Preparation of Microtubules for Electron MicroscopicAnalysis-         length distribution measurements and extrapolating the experimental
Microtubulesamples for lengthdistributiondeterminations            were curves back to time zero, the computer simulation avoids any errors
prepared by standard procedures using cytochrome c, uranyl acetate, introduced by measuring protein concentrations which are only re-
andParlodion-coated 75 mesh grids. Inordertoobtainaccurate
                                                                         quired in the initial rate method.
length measurements, the samples       were first diluted 1:lO into iso-
thermal 50% sucrose (w/v) in ME medium and then fixed on grids.
This procedure lowered the microtubule density on the grids to a
level which allowed for accurate tracings of individual microtubules.       Kinetics of Microtubule Disassembly after Rapid Dilu-
A control experiment, done at low microtubule protein concentra-         tion-In an earlier report (3), it was possible to demonstrate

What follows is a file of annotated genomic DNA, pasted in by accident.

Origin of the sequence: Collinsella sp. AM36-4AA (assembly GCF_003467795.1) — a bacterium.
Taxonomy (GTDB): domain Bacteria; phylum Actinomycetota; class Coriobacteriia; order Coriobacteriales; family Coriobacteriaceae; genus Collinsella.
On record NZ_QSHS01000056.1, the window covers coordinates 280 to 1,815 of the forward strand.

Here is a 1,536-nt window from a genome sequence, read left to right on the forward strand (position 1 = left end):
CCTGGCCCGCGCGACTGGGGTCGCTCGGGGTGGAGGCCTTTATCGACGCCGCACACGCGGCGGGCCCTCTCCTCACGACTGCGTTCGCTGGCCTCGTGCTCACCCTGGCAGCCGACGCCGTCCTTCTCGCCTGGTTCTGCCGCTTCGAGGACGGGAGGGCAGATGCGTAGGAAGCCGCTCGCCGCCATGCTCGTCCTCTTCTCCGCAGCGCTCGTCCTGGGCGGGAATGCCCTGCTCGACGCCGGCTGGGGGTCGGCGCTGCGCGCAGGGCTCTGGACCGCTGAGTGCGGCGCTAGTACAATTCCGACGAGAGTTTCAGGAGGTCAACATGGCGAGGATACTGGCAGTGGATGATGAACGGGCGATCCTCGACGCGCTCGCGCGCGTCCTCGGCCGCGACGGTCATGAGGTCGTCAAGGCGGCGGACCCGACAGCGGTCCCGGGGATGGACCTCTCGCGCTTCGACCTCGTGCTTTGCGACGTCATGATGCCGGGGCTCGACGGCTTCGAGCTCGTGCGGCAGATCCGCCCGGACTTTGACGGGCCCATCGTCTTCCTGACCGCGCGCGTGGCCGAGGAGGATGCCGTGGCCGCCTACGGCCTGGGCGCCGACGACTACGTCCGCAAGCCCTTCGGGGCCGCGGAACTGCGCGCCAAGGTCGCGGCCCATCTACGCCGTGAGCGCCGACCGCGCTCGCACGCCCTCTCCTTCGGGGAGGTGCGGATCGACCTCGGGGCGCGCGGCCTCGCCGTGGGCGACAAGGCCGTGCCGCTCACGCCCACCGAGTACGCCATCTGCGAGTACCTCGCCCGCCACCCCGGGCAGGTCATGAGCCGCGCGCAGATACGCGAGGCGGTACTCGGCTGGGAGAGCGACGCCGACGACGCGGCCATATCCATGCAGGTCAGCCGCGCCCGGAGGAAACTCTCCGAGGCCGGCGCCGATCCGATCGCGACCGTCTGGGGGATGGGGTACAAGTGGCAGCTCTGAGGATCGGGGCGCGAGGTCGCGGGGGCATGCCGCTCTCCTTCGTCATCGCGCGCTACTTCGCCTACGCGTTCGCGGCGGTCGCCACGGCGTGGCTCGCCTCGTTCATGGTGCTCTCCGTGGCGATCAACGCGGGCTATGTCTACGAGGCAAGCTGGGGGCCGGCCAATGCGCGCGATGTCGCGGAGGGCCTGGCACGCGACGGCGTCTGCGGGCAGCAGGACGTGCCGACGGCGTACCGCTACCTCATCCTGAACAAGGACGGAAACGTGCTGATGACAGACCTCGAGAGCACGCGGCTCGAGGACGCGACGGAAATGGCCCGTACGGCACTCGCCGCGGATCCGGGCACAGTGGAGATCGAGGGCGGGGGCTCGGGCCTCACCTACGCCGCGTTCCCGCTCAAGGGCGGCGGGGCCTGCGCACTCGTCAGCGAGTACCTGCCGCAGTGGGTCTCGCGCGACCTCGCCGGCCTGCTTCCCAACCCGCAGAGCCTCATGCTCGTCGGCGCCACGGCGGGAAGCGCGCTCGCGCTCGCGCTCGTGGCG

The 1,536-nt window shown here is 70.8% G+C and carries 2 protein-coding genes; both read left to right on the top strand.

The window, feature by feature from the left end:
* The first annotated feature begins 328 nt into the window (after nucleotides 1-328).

tions, showed that the average length of microtubules prepared with
                                                                         the celerity of microtubule depolymerization by using a rapid
or without the sucrose dilution was the same within experimental
error.Thisresult      is similar tothosereported      previously in the dilution technique. We encountered several minor experimen-
literature (12).                                                         tal difficulties inadapting the rapid dilution method quan-    for
   Determination of Microtubule Length Distributions a n d Compu- titative work on microtubule disassembly. The rapid dilution
tation of Theoretical Depolymerization Curues-Electron photomi- cuvette required refinement to                   minimize bubble formation
crographs a t a final magnificationof 4000 times were used to generate during the initial     mixing step. We also foundthat itis essential
the length distribution histograms. Using either a Hewlett-Packard
9825 calculator or adigitalDigital       Equipment Corp. P D P 11/03
                                                                         to remove gas and dust the buffer to eliminatenoise and